Hundreds of dead fish have been found floating on the surface of one of Britain’s most iconic rivers.
Shocked residents have seen the River Cam in Cambridge covered with bodies of fish this week.
The fish have been seen on a picturesque stretch of the Cam between Elizabeth Bridge and Ditton Meadows.
The affected half-mile region is popular with walkers and is used by the university’s college rowing teams for practices and for their annual ‘Bump’ races.
One resident today said the sight was “grim – apocalyptic even.”
The Environment Agency (EA) and Anglian Water suggested the cause may be low levels of dissolved oxygen in the water.
They dismissed suggestions that pollution is the cause even though the site of the wildlife devastation is close to a sewage outfall.
Simone Chalkley, a resident of Cambridge for 31 years, saw “maybe 100” dead fish while walking along the bank.
Ms. Chalkley said she had never seen so many dead fish at one time.
She said: “I was walking with my partner on Tuesday after work and we just kept seeing one dead fish after another.”
“Every few steps there was one belly up floating on the edge of the river and it was like that for a few kilometers upstream at least.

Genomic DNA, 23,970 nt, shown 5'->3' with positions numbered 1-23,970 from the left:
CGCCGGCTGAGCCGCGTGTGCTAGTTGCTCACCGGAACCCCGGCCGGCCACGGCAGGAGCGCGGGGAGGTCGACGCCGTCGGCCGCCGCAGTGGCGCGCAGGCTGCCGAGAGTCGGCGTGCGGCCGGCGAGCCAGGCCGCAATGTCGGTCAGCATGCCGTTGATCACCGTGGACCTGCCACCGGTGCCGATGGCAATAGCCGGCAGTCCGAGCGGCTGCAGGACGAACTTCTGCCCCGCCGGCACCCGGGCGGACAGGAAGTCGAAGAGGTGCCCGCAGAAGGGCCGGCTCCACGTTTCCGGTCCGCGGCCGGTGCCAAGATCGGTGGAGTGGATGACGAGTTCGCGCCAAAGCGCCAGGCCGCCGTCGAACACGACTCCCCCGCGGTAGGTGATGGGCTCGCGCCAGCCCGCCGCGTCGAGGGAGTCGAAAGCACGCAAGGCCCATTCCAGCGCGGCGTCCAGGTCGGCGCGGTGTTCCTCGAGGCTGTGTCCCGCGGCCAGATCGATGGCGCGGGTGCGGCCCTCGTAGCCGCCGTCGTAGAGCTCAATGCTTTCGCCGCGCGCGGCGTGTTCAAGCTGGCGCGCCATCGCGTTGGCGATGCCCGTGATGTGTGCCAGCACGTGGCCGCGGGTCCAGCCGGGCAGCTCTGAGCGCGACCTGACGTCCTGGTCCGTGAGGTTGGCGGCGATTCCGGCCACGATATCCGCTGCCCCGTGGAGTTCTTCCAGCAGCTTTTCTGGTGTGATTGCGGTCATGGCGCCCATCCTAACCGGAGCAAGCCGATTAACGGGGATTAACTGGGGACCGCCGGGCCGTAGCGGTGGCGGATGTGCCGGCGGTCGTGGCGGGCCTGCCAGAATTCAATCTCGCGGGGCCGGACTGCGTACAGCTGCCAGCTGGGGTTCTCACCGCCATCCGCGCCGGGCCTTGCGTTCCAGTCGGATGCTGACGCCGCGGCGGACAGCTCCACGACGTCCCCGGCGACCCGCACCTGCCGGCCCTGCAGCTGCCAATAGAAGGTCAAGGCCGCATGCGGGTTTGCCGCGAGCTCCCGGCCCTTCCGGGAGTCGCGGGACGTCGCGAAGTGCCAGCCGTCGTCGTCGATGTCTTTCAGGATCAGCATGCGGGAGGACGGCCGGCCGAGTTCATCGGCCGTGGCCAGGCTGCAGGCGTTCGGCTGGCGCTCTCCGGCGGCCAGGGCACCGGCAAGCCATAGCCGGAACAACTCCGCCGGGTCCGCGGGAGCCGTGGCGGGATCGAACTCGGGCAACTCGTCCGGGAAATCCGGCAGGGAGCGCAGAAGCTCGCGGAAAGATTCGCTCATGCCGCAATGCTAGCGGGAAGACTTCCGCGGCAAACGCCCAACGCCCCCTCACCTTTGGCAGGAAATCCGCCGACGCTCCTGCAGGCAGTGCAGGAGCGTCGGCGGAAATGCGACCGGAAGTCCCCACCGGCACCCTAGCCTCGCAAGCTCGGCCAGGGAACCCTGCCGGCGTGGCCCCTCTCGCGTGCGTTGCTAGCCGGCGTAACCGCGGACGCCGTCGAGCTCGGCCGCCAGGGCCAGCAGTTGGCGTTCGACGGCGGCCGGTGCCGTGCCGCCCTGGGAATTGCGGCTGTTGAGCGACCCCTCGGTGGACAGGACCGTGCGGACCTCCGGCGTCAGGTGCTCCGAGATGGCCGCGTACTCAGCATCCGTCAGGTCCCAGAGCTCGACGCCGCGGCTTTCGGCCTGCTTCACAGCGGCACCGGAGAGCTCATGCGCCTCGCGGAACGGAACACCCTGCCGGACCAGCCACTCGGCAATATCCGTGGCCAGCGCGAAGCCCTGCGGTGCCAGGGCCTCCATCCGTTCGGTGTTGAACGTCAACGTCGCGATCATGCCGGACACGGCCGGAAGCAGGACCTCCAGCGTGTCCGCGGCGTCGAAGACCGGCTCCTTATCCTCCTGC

“I posted it to a few local Facebook groups and people’s immediate reactions were it was sewage or pollution-related.
“Like quite a few others who were walking at the time, I put a call into EA who said they’re not yet ruling out that possibility.
“But they seem to think it’s most likely the atmospheric pressure from the thunder and hot weather which has dissolved the oxygen in the water.
“We were told it’s not an isolated incident to Cambridge – it’s been happening all over the UK and in Europe as well.
“It was a bit of a sad site really – I’ve never seen anything quite like it.”
Ms. Chalkley said she reported the issue to the EA immediately.
A spokesperson for the EA thanked the public for reporting the dead fish and urged people to continue to do so.
They said: “Specialist fisheries officers inspected the river, where it is suspected that low levels of dissolved oxygen after heavy rainfall were the cause of the fish deaths, not pollution.”
A spokesperson from Anglian Water confirmed the company attended the inspection at Ditton Meadows with the EA.
They said: “Both ourselves and the EA can confirm that the issue resulting in the death of the fish is not related to Anglian Water in any way.”
Produced in association with SWNS Talker
Edited by Saba Fatima and Asad Ali